Clinically broken into two main categories:
- Early-Onset Poisoning (toxicity begins within 2hr of ingestion)
- Clinical course is usually benign
- Comprises majority of mushroom-induced intoxications
- Late-Onset Poisoning (toxicity begins 6hr after ingestion)
Depends on the type of mushroom ingested
- Nausea/vomiting, diarrhea
- Resolves within 24hr
- SLUDGE symptoms
- Diaphoresis, muscle fasciculations, miosis, bradycardia, bronchorrhea
- Resolves in 4-12hr
- Disulfiram-like effect
- Latent (symptom free, up to 24 hours)
- Symptomatic (GI distress)
- Convalescent (feel better, but LFT's increasing)
- Fulminant (day 2-4)
Mushroom toxicity by Type
|Crotinarius||Orellanine||Delayed renal failure|
- Carbamate toxicity
- Mushroom toxicity, especially:
- Organophosphate toxicity
- Nerve agent
- Nicotine toxicity (look alike)
- Acetylcholinesterase inhibitor overdose (e.g in myasthenia gravis or post anesthesia reversal)
Causes of acute hepatitis
- Acetaminophen toxicity (most common cause of acute liver failure in the US)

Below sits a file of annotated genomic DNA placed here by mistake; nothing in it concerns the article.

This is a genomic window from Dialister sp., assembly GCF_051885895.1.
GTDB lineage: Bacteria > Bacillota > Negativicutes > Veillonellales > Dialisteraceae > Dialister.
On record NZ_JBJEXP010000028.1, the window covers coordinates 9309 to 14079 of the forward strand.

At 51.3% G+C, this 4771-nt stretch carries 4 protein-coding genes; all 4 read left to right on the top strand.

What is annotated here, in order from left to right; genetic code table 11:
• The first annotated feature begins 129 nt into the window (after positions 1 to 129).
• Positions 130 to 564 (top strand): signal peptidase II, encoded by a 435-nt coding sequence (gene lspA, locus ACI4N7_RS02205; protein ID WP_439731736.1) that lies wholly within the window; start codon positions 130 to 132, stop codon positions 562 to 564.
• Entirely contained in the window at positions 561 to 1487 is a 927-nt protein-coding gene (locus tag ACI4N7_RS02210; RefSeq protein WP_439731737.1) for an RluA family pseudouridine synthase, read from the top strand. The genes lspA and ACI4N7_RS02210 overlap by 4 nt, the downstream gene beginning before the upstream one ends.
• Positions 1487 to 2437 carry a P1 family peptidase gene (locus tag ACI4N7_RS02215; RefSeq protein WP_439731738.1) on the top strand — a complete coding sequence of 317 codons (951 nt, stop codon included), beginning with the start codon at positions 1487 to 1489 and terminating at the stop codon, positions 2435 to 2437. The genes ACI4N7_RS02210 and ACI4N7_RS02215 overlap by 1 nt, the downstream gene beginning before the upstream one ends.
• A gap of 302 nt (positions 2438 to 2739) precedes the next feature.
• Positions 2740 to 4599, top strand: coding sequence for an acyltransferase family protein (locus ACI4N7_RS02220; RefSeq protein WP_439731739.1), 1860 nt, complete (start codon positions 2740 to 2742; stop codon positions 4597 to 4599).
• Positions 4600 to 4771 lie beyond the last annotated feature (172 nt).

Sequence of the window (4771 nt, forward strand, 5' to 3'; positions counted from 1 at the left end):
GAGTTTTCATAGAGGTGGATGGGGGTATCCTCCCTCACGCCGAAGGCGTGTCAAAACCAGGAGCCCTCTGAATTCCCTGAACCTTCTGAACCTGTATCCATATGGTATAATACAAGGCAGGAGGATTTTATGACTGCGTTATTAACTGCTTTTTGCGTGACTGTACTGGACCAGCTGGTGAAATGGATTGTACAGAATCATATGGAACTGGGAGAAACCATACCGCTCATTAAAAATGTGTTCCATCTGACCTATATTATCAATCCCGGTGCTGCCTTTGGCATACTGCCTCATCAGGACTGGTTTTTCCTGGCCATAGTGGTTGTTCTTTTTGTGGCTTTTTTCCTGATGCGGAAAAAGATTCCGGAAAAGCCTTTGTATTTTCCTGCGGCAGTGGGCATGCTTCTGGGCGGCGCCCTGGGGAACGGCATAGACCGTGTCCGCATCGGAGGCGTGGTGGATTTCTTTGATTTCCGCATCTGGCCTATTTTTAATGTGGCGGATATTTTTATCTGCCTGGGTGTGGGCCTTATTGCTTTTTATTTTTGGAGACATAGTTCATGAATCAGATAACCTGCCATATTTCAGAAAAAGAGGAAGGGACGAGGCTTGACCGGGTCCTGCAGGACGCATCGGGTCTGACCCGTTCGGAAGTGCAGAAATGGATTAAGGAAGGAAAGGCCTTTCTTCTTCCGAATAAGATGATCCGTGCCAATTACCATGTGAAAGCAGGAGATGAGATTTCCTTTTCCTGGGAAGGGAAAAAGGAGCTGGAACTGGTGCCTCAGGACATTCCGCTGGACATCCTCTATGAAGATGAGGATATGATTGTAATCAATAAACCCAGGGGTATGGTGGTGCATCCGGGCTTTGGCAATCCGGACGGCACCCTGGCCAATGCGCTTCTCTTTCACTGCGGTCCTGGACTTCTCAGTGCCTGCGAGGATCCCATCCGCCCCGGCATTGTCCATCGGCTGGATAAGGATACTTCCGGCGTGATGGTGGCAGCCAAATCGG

- Viral hepatitis
- Acute alcoholic hepatitis
- Ischemic hepatitis
- Autoimmune hepatitis
- Wilson's disease
- Hypoglycemia is common cause of death and needs close monitoring
- GI predominant symptoms:
- Activated charcoal 0.5-1gm/kg
- Do not give antidiarrheal meds
- CNS predominant symptoms:
- Muscarinic predominant symptoms:
- Consider atropine for severe symptoms; 0.5-1mg IV for adults; 0.01mg/kg IV for peds
Consider Amatoxin-specific treatments:
- Activated charcoal
- N-Acetylcysteine (NAC): 150 mg/kg over one hour, 50 mg/kg over 4 hours, 100 mg/kg over 16 hours
- Call poison control, consider:
- Discharge once symptoms have subsided
- Enjalbert F et al. Treatment of Amatoxin Poisoning: 20 year retrospective analysis. J tox Clin Tox 2002 40(6):715-767.
- Rolston-Cregler L et al. Hallucinogenic Mushroom Toxicity. Apr 08, 2015. http://emedicine.medscape.com/article/817848-overview.
- Brayer AF, Froula L. Mushroom poisoning. In: Tintinalli JE, Stapczynski J, Ma O, Yealy DM, Meckler GD, Cline DM, eds. Tintinalli’s Emergency Medicine: A Comprehensive Study Guide. 8th ed. New York, NY: McGraw-Hill; 2016:(Ch) 219.
- Shih RD. Plants, mushrooms and herbal medications. In: Walls RM, Hockberger RS, Gausche-Hill M, eds. Rosen's Emergency Medicine: Concepts and Clinical Practice. 9th ed. Philadelphia, PA: Elsevier; 2018:(Ch) 164.
- Ostapowicz G, Fontana RJ, Schiodt FV, et al. Results of a prospective study of acute liver failure at 17 tertiary care centers in the United States. Ann Intern Med. 2002 Dec 17; 137(12): 947-54.
- Berger KJ, Guss DA. Mycotoxins revisited: Part II. J Emerg Med. 2005;28(2):175.